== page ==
Tuesday, June 26, 2007

Characters I Like -- Fate

I started seriously collecting comic books in the early 90s. I mean, I was aware of them in the 80s as a kid, and I watched "Spider-Man and His Amazing Friends" and played with my Super Powers toys. But around the end of 1991 into the beginning of 1992, this tween got himself into the comic book habit hard.
This does explain a lot of things about me, including why certain characters still hold a special place for me despite their, shall we say, questionable origins? Maybe I'm the weird one, but I like Doomsday and Bane, thankyouverymuch. So this entry is a tribute to another such character who I enjoy despite all eveidence (and potentially, good taste) to the contrary.


Yes, I thought about making a Halloween costume as Fate.  No, I did not actually do it.

The 90s were a strange time. With Image first hitting the scene, mega macho mystery men with giant arsenals and super-sexed vamps with impossible anatomy were all the rage. Marvel bought into this whole hog (witness: Thor With A Gun), and eventually DC got into the act, as well, revamping and updating their roster of characters to make them hipper, younger, and (ostensibly) edgier. One such revamp was Jared Stevens, AKA Fate.

Introduced during "Zero Hour," an event which as a DC neophyte made absolutely no sense but remained extremely awesome nonetheless, Fate wasn't your usual mumbo-jumbo spewing mystic. No, a former mercenary (ever notice that comic book universes are teeming with mercenaries?), he got down and dirty with demons and monsters, and had the foresight to melt down the Helmet of Nabu and turn it into a giant, golden blade and some ankh-shaped throwing daggers. He was very "kewl" and "gnarly" and all other sorts of words like that. And for someone like me, who was so naive in the ways of DC, reading about a new character -- one whom I had the first appearance of, and knew everything about -- was very appealing to my 14 year old self.

Fate battles Grimoire, evil computer, FATE #6

The result was a series which was pretty much straight action with a magical twist to it. It might seem bone-headed in retrospect, to take a character like Dr. Fate and morph him into a Big Knife weilding mercenary with a mullet and ink. But at the time, it was my favorite DC title. It was different, at least to a 14 year old, from all of the seemingly anonymous Image or mutant books out there, and with Jared being a newbie and outsider, it allowed the reader to gain insight as well. I always thought a team-up of the classic, spell casting Dr. Fate with the gruff, harsh Fate would make for interesting reading.

Fate in his later series.

"Fate" was not a very successful title, and certainly never mentioned in the same breath as it's fellow "ZH" title "Starman." In the end, Fate was given two shots at solo stardom before fading away, eventually getting himself killed in the first issue of the relaunched "JSA." After that, he would pop up from time to time inside Fate's amulet with the other former weilders. But for a while, there was a time when the main magical character in the DCU didn't just wave his hands at you and spout gibberish.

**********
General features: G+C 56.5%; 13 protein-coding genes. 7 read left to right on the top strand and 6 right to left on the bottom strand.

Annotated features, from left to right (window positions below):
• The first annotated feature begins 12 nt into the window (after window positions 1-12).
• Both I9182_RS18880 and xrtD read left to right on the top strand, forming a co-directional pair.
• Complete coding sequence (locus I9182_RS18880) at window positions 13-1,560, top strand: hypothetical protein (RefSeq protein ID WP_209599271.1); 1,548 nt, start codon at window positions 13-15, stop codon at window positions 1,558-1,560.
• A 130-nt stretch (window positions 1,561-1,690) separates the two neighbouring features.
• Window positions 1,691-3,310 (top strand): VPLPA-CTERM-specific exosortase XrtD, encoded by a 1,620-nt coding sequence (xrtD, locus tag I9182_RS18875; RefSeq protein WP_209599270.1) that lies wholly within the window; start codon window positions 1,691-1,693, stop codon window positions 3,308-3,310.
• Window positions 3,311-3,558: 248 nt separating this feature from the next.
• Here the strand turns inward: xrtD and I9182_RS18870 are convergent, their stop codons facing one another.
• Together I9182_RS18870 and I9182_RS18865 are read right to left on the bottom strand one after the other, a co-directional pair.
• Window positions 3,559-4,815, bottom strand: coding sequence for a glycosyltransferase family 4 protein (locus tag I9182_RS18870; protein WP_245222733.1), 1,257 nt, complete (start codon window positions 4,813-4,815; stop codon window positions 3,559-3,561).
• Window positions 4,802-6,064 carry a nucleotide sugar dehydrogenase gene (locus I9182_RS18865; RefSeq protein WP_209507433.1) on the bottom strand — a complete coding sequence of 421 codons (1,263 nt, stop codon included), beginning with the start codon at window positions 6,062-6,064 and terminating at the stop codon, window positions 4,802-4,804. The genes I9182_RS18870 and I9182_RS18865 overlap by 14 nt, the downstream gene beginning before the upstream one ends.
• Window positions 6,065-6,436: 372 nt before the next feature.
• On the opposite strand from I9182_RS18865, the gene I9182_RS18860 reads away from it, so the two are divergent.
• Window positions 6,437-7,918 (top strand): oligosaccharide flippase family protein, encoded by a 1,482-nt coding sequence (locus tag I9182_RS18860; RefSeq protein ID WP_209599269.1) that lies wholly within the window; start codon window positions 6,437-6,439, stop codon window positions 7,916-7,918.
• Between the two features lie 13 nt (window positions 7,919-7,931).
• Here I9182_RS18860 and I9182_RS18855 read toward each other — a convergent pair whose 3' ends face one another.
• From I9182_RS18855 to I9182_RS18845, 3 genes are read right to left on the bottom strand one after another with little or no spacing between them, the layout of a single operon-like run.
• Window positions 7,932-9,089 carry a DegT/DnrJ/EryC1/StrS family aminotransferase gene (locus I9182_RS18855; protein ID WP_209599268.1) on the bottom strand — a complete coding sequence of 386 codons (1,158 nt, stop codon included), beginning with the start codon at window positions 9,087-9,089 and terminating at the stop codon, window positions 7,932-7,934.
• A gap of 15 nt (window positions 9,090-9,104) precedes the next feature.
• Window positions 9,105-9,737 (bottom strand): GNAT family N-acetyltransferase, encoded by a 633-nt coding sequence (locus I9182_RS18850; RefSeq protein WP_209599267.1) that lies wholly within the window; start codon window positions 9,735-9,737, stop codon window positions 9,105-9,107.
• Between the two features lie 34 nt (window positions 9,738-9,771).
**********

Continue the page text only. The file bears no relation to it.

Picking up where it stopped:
No, there was a time when he would mess you up.

This is Fate, and he is a character I like.


Anonymous said...

Hi, my name is Adama (All: "hi Adama") and I like Fate too!

Diabolu Frank said...

Look here-- I've been collecting comics for so long I don't know when I started. Could be as early as '79, or as late as '83, though I lean toward 1980/81. I was well-aware of Kent Nelson & co. long before Zero Hour.

That said, I liked Jared Stevens better, and Zero Hour still didn't make any sense to me. I remembeer reading interviews promoting Zero Hour where Dan Jurgens explained what he planned to do, but what got on the page was dreck. Meanwhile, though I don't know that he should have been called Fate, Stevens was a pretty interesting guy. I recently reread my run of Guy Gardner: Warrior, a character similar to Stevens. "Fate" held up, though I didn't read the title much until after it folded. "Warrior" made me retroactively embarrassed by my former self of 1995.

The concept of a fairly visceral and straightforward man of action being placed in the important role of metaphysical Mr. In-Between was swell, as was his supporting cast. Len Kaminsky should have gotten more and better work in his day. Meanwhile, "Book of Fate" showed us an unusually misguided Keith Giffen during his very difficult transition to solo scripting. The only aspect of the first serious he maintained was the great dynamic between Stevens and Alan Scott, and even then he ret-conned Sentinel's grudging respect for the guy back into total contempt. That nonsense with Amethyst was also a poor substitute for the Inclave, which was sorta/kinda followed-up with the Sentinels of Magic and Shadowpact.

Point being, even a curmudgeon like myself can look past the surface inanities to see Jared Stevens was a good character in his first series. I also see the as-yet unrealized potential in Bane and Doomsday, but that's another blog...